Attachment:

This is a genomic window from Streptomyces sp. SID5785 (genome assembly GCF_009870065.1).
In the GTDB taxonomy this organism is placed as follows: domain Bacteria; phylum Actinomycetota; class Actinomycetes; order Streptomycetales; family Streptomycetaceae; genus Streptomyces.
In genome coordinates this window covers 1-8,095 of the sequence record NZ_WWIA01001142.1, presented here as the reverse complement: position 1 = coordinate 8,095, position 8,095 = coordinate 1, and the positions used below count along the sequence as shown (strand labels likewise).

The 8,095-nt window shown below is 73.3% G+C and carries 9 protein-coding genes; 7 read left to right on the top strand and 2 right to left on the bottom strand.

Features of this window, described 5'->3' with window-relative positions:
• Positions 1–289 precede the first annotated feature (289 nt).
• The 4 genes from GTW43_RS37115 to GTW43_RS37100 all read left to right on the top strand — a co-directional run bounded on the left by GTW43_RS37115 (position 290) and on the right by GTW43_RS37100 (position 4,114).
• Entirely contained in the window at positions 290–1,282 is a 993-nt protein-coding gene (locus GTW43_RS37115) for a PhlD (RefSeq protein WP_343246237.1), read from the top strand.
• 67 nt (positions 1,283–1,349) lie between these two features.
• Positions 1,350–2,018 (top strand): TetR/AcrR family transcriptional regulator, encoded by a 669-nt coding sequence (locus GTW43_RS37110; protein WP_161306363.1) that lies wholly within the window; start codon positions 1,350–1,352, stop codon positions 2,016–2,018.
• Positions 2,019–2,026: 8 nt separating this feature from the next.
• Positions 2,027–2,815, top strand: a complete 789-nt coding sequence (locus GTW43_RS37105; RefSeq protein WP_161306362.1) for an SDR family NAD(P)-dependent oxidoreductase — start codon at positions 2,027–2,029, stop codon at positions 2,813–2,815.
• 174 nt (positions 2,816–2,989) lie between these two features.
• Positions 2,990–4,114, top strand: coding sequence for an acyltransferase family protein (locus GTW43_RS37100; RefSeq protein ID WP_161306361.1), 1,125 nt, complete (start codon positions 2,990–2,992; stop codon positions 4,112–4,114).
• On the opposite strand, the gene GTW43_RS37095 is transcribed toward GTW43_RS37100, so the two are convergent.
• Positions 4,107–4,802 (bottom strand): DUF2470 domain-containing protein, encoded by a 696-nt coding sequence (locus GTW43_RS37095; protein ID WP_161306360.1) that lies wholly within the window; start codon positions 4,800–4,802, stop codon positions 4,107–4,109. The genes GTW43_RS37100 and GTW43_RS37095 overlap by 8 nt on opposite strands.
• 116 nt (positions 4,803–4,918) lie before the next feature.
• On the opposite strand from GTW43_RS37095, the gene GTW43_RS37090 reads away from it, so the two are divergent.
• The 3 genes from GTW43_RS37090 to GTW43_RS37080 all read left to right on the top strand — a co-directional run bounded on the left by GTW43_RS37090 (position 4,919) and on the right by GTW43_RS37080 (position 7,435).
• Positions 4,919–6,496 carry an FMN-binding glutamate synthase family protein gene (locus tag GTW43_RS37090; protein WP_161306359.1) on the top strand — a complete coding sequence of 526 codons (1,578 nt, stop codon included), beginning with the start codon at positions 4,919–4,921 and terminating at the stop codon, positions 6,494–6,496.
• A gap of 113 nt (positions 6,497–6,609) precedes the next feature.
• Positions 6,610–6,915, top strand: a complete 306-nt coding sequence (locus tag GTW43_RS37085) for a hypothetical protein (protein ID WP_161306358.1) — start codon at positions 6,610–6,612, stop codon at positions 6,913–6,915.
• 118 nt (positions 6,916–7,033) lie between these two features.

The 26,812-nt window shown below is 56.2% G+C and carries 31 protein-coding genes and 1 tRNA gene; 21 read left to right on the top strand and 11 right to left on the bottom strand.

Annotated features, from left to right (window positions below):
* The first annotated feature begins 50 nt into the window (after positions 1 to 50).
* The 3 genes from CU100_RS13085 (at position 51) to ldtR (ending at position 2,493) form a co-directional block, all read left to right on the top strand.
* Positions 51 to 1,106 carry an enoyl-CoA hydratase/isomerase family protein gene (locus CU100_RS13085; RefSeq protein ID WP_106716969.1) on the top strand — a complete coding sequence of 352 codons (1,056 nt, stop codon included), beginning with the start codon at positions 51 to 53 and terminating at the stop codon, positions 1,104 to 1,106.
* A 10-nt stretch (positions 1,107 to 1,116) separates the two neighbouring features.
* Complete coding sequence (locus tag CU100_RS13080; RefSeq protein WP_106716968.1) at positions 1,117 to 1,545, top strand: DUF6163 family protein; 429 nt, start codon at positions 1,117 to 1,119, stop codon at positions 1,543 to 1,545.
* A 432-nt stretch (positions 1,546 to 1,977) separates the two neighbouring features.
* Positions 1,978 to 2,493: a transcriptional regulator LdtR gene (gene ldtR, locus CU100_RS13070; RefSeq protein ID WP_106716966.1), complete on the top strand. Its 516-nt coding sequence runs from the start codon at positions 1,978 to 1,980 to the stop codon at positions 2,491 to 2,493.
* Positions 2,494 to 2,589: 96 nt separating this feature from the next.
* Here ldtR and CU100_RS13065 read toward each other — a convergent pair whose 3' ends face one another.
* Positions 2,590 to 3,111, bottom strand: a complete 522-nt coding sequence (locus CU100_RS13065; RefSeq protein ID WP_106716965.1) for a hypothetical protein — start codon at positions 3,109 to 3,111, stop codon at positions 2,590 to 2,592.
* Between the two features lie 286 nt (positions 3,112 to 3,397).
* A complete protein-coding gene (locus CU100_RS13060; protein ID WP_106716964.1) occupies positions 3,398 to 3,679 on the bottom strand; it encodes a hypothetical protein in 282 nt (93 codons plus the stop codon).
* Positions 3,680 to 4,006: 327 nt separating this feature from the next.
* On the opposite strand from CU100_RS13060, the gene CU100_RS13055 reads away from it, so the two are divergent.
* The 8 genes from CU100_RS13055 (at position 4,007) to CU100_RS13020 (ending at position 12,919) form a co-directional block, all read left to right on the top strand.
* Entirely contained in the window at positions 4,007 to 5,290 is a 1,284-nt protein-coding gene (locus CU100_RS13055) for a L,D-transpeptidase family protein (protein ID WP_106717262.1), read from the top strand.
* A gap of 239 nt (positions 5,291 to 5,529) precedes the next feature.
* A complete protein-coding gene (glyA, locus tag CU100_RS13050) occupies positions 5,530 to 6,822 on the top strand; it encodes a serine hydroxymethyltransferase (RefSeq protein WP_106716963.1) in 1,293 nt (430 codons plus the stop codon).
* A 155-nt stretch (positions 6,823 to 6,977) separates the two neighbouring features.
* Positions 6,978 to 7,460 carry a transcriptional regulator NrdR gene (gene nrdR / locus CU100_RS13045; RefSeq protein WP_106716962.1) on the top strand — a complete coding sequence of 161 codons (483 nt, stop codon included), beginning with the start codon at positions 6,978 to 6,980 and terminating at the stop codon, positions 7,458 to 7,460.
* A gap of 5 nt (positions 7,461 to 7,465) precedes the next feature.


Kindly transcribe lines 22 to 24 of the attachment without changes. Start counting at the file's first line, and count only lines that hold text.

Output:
• Positions 6,610–6,915, top strand: a complete 306-nt coding sequence (locus tag GTW43_RS37085) for a hypothetical protein (protein ID WP_161306358.1) — start codon at positions 6,610–6,612, stop codon at positions 6,913–6,915.
• 118 nt (positions 6,916–7,033) lie between these two features.

The 26,812-nt window shown below is 56.2% G+C and carries 31 protein-coding genes and 1 tRNA gene; 21 read left to right on the top strand and 11 right to left on the bottom strand.